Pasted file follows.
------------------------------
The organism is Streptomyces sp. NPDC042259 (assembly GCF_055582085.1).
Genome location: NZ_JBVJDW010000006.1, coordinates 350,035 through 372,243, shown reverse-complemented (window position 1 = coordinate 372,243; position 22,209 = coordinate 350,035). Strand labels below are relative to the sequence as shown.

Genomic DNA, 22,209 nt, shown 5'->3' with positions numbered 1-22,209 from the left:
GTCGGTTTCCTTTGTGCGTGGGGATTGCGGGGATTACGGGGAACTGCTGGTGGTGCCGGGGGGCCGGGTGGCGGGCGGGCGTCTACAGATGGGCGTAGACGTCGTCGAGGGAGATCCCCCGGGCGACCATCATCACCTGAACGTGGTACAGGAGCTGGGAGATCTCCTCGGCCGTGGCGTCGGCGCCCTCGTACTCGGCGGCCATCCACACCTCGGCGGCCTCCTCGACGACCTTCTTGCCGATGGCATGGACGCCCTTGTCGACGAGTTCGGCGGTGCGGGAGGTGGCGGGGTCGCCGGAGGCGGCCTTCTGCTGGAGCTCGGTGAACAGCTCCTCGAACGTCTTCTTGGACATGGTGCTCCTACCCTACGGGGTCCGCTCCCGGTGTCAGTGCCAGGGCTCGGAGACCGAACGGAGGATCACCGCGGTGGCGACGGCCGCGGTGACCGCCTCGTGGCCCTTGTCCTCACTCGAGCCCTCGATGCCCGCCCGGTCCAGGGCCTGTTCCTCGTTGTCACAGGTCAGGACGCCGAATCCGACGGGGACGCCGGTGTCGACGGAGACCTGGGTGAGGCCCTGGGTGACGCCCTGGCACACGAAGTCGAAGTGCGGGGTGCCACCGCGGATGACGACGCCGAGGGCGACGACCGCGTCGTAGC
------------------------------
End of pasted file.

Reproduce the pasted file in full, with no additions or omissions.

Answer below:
The organism is Streptomyces sp. NPDC042259 (assembly GCF_055582085.1).
Genome location: NZ_JBVJDW010000006.1, coordinates 350,035 through 372,243, shown reverse-complemented (window position 1 = coordinate 372,243; position 22,209 = coordinate 350,035). Strand labels below are relative to the sequence as shown.

Genomic DNA, 22,209 nt, shown 5'->3' with positions numbered 1-22,209 from the left:
GTCGGTTTCCTTTGTGCGTGGGGATTGCGGGGATTACGGGGAACTGCTGGTGGTGCCGGGGGGCCGGGTGGCGGGCGGGCGTCTACAGATGGGCGTAGACGTCGTCGAGGGAGATCCCCCGGGCGACCATCATCACCTGAACGTGGTACAGGAGCTGGGAGATCTCCTCGGCCGTGGCGTCGGCGCCCTCGTACTCGGCGGCCATCCACACCTCGGCGGCCTCCTCGACGACCTTCTTGCCGATGGCATGGACGCCCTTGTCGACGAGTTCGGCGGTGCGGGAGGTGGCGGGGTCGCCGGAGGCGGCCTTCTGCTGGAGCTCGGTGAACAGCTCCTCGAACGTCTTCTTGGACATGGTGCTCCTACCCTACGGGGTCCGCTCCCGGTGTCAGTGCCAGGGCTCGGAGACCGAACGGAGGATCACCGCGGTGGCGACGGCCGCGGTGACCGCCTCGTGGCCCTTGTCCTCACTCGAGCCCTCGATGCCCGCCCGGTCCAGGGCCTGTTCCTCGTTGTCACAGGTCAGGACGCCGAATCCGACGGGGACGCCGGTGTCGACGGAGACCTGGGTGAGGCCCTGGGTGACGCCCTGGCACACGAAGTCGAAGTGCGGGGTGCCACCGCGGATGACGACGCCGAGGGCGACGACCGCGTCGTAGC